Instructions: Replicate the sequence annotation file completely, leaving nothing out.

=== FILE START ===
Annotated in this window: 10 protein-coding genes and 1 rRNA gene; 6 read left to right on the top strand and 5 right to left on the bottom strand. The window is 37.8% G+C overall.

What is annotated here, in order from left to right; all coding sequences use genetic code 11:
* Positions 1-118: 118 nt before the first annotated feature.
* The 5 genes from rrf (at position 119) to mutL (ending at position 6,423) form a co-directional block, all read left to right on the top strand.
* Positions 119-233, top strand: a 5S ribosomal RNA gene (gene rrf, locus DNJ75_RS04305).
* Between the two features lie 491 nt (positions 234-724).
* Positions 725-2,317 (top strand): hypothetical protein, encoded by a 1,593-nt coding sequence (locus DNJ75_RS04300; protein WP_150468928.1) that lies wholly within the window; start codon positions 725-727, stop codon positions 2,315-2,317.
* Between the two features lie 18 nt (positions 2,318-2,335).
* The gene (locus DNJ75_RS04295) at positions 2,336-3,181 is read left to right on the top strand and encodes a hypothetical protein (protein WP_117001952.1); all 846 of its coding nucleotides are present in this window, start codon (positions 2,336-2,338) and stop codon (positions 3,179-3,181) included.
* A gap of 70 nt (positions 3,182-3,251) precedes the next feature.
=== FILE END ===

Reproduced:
Annotated in this window: 10 protein-coding genes and 1 rRNA gene; 6 read left to right on the top strand and 5 right to left on the bottom strand. The window is 37.8% G+C overall.

What is annotated here, in order from left to right; all coding sequences use genetic code 11:
* Positions 1-118: 118 nt before the first annotated feature.
* The 5 genes from rrf (at position 119) to mutL (ending at position 6,423) form a co-directional block, all read left to right on the top strand.
* Positions 119-233, top strand: a 5S ribosomal RNA gene (gene rrf, locus DNJ75_RS04305).
* Between the two features lie 491 nt (positions 234-724).
* Positions 725-2,317 (top strand): hypothetical protein, encoded by a 1,593-nt coding sequence (locus DNJ75_RS04300; protein WP_150468928.1) that lies wholly within the window; start codon positions 725-727, stop codon positions 2,315-2,317.
* Between the two features lie 18 nt (positions 2,318-2,335).
* The gene (locus DNJ75_RS04295) at positions 2,336-3,181 is read left to right on the top strand and encodes a hypothetical protein (protein WP_117001952.1); all 846 of its coding nucleotides are present in this window, start codon (positions 2,336-2,338) and stop codon (positions 3,179-3,181) included.
* A gap of 70 nt (positions 3,182-3,251) precedes the next feature.